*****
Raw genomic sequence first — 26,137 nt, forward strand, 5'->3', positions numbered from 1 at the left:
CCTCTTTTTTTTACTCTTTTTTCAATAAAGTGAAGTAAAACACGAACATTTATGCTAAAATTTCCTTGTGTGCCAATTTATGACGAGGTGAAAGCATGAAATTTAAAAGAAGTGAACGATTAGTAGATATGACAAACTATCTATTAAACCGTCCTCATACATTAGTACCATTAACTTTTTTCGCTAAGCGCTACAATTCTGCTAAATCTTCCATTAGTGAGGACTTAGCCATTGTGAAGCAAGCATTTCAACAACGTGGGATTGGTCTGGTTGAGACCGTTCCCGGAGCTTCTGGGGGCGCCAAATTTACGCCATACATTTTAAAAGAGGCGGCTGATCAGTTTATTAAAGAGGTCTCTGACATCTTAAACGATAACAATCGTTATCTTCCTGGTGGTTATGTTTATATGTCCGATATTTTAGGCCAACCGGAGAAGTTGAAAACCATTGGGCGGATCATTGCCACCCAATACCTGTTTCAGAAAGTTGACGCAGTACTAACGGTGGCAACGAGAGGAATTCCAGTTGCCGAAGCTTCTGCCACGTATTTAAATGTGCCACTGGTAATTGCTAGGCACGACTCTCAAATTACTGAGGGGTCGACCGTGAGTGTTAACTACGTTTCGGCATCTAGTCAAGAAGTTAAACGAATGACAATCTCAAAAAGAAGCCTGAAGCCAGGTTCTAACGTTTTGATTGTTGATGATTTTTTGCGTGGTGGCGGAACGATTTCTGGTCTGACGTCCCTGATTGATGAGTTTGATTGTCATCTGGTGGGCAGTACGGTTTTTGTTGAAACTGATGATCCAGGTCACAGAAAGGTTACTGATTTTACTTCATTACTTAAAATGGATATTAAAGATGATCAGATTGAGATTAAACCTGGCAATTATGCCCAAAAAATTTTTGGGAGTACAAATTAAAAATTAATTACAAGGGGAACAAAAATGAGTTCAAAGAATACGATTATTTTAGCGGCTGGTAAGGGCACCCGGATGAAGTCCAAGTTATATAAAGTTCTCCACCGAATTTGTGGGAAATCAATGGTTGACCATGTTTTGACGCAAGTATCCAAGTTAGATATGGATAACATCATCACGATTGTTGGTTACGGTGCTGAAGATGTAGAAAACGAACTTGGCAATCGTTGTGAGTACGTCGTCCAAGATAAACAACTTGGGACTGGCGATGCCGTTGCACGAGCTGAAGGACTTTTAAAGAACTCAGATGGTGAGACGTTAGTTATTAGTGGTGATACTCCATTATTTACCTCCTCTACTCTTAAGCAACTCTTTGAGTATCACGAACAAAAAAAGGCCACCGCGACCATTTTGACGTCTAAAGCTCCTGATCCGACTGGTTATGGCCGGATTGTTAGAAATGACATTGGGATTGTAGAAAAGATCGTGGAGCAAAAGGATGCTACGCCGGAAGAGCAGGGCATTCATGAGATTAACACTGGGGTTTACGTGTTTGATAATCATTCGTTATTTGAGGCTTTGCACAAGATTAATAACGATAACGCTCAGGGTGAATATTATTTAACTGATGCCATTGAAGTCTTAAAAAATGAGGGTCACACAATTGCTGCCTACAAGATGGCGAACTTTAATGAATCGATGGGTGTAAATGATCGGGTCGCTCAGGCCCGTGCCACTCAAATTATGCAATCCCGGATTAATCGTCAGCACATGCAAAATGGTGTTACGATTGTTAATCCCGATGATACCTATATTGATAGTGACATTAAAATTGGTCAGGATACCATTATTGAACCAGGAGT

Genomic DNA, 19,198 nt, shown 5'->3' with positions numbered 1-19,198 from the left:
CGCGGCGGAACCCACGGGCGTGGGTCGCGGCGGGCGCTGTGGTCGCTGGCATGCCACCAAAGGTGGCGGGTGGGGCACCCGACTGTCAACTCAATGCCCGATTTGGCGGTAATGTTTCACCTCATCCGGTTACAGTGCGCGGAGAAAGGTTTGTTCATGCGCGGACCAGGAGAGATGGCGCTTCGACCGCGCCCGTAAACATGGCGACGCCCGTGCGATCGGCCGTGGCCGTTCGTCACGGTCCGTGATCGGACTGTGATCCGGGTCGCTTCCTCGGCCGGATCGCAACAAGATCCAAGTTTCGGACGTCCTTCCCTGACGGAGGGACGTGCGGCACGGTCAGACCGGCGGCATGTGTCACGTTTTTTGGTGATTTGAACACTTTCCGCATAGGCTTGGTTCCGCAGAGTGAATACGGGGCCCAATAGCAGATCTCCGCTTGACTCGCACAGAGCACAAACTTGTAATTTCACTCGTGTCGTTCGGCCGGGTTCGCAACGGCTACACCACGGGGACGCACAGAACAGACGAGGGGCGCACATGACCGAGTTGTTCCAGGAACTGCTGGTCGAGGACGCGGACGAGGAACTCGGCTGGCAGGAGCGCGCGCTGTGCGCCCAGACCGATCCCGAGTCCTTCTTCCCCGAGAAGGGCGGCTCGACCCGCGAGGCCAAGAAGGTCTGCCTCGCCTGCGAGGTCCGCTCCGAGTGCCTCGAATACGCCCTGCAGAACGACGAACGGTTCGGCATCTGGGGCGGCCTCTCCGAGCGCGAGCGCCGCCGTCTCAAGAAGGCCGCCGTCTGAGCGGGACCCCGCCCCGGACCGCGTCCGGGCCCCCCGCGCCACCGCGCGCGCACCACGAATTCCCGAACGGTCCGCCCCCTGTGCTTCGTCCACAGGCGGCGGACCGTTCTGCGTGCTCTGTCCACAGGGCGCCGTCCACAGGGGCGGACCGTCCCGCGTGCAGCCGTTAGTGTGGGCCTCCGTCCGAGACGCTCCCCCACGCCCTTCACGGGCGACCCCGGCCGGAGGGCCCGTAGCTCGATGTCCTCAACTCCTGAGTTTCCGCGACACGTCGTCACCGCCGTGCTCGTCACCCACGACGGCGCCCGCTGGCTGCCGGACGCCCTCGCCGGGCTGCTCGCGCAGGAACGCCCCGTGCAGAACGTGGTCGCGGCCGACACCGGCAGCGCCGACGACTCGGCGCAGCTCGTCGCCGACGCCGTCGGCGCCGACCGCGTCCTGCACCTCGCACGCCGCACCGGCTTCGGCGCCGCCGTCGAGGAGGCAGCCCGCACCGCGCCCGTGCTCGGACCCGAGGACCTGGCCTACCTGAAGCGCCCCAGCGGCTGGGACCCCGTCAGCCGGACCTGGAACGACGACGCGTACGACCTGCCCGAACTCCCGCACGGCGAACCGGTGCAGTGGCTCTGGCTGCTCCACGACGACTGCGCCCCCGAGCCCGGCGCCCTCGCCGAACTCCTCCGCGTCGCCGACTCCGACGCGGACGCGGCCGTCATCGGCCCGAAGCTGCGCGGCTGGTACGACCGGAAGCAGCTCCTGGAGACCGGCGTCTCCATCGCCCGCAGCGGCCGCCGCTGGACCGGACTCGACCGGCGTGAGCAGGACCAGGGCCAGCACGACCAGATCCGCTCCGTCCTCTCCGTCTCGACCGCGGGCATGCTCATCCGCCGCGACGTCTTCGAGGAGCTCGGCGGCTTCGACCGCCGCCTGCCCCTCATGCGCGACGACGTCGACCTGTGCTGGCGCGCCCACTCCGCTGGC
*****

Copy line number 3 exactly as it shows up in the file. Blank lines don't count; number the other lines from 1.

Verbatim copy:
Genomic DNA, 19,198 nt, shown 5'->3' with positions numbered 1-19,198 from the left: